Wang Jianwei was an acclaimed academic oil painter through the 1980s, until in 1990 his discovery of newly-translated texts by Joseph Beuys led to a decision to abandon painting and focus on installations and performances that incorporate new media and focus on everyday public and private behavior. Wang’s works offer insights into Chinese sensibilities that challenge stereotypes of submission to ideological control, instead pointing at people’s intricate relations to cultural and historical notions of time, space, and social embodiment. For instance, Wang’s four-hour-long video piece Living Elsewhere (1998) follows the lives of a group of farmers who have settled themselves in uncompleted villas on the outskirts of Chengdu, waiting to be compensated for giving up their land by the new developer who has run into financial problems.

Zhang Peili and Wang Jianwei have become influential figures on the new generation of media art practitioners in China which emerged during the second half of the 1990s, artists such as Zhu Jia, Li Yongbin, and Wang Gongxin. Their works involve an increasingly complex use of video that incorporates sculpture and installation practices and is often characterized by an interest in documenting the changes brought by more than two decades of economic reform.

To take one example, Wang Gongxin’s light-hearted works aim to integrate the audience in a direct way. His video installation Karaoke (2000) invites the audience to sing together with a group of characters projected on a row of teeth. During a period in New York, Wang Gongxin was able to acquire extensive access to the work of leading international video artists such as Gary Hill and Bill Viola, and later brought these experiences back to China. He played an important role in introducing more complex ways of integrating video with installation and sculpture practices.

In recent years Chinese video art has become more prominent in leading international exhibitions and at specialized international video art festivals. This international exposure has helped generate local interest in video and new media arts in China. As a result, the new media departments at the Central Academy of Fine Arts and at the China Fine Arts Academy are attracting large numbers of students. Other academies across China are gradually responding to the recent interest in new media arts, and in May 2004 the Millennium Art Museum in Beijing hosted the First International New Media Arts Exhibition. This state-run event was supported by the Chinese Ministry of Culture and the Mondriaan Foundation and involved the participation of 17 international and 11 national research institutes.

Despite this increase in interest, new media arts in China continues to face many problems. In a report on the First International New Media Arts Exhibition, Professor Zhu Qingsheng of Beijing University noted how the event drew criticism for the way Chinese artists focussed too much on ‘conceptual issues’ and were less involved in exploring the ‘use of new technologies’ (China Daily, 11 June 2004). Given that in China ‘new media art’ (xin meiti yishu) is often synonymous with video art (luxiang yishu), and the use of more recent technologies is scarce, it is possible to agree with Zhu’s comments. Given that the category of ‘new media art’ usually covers web-based art, virtual reality, kinetic art, digital animation, and so on, there is certainly less diversity in China than in other parts of the world. That said, however, and given the influence of ‘transcending media’ and in particular the strong role for performance, it is still the case that new media arts practice in China is highly diverse, but in ways different to the West.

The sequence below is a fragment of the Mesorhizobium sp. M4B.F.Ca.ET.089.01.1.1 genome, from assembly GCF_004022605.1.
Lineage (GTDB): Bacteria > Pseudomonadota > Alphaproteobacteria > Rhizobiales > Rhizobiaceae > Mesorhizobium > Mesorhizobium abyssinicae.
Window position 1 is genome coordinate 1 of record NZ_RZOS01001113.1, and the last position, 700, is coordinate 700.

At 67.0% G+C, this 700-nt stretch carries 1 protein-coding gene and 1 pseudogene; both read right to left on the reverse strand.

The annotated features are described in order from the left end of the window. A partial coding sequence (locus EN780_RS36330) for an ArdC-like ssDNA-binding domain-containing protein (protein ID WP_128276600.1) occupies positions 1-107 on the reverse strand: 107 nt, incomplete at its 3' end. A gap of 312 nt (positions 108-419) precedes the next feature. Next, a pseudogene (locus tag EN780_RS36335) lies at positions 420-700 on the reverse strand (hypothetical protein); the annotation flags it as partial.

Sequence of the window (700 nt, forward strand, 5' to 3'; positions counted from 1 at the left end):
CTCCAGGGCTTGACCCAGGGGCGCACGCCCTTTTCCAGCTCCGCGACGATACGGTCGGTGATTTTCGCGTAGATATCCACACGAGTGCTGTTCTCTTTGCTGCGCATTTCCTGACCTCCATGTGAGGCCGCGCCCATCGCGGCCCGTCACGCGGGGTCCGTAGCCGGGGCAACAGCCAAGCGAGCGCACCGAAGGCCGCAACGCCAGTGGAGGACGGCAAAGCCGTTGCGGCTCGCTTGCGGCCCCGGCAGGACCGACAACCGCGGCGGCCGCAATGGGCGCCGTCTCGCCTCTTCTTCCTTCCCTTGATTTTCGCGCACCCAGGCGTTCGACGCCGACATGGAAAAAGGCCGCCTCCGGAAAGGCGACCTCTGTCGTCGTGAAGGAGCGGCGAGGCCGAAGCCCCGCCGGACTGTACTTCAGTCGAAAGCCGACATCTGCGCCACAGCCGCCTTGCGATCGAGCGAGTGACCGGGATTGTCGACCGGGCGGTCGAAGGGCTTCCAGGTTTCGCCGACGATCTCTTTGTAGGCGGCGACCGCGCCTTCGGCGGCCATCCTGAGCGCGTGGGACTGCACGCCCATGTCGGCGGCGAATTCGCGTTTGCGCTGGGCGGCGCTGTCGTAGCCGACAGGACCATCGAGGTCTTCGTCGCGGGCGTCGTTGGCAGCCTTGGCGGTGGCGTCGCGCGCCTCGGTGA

While a growing number of artists have become very strategic in creating saleable works for the international art market, there are many other artists who concentrate on augmenting and invigorating contemporary arts discourse within China, especially through non-commercial local and international exchanges. Broadly speaking, these practices can be categorized as ‘live art’ (xianchang yishu). Despite having received less attention from art critics and curators, ‘live art’ events have played a significant role in the development of experimental art in China. They incorporate a broad range of media and disciplines and, despite some emphasis on conceptual concerns, also involve artists experimenting with new technologies that broaden the discourse on time-based and site-specific visual art practices. Key artists in this area are Qiu Zhijie, Wu Wenguang and Song Dong, among others.

Qiu Zhijie trained in printmaking at the Zhejiang Fine Arts Academy, but soon turned to developing his conceptual and technical skills, moving beyond the conventional curriculum taught at the academy. An early example of his composite installation works can be seen in his graduation work About a New Life (1992). This installation, shown in a small warehouse in Hangzhou, featured 16 glass panels of different sizes on which texts, slogans and figures were printed. The installation created a translucent labyrinth where people’s bodies filled the clear sections of the glass panels, allowing the audience to take immediate part in the work’s structure. This installation formed an important basis for his later works, including early video pieces such as Bathroom (1997). Some of Qiu’s work falls within the accepted Western categories of new media art, such as The West (2001) which utilised digital video, digital sound and a wide range of animation software in its production. However, as Qiu Zhijie commented in an interview in 2001, the most significant turning point in his work came whilst producing the small installation Public Life/ Glass Toilet (1994), which led to an ongoing interest in revealing the concealed practices in art production. His comments show how artists in China tend to approach new media art (xin meiti) in ways that allow them to create direct interactions with the public, often through live art, rather than being primarily technology-focussed.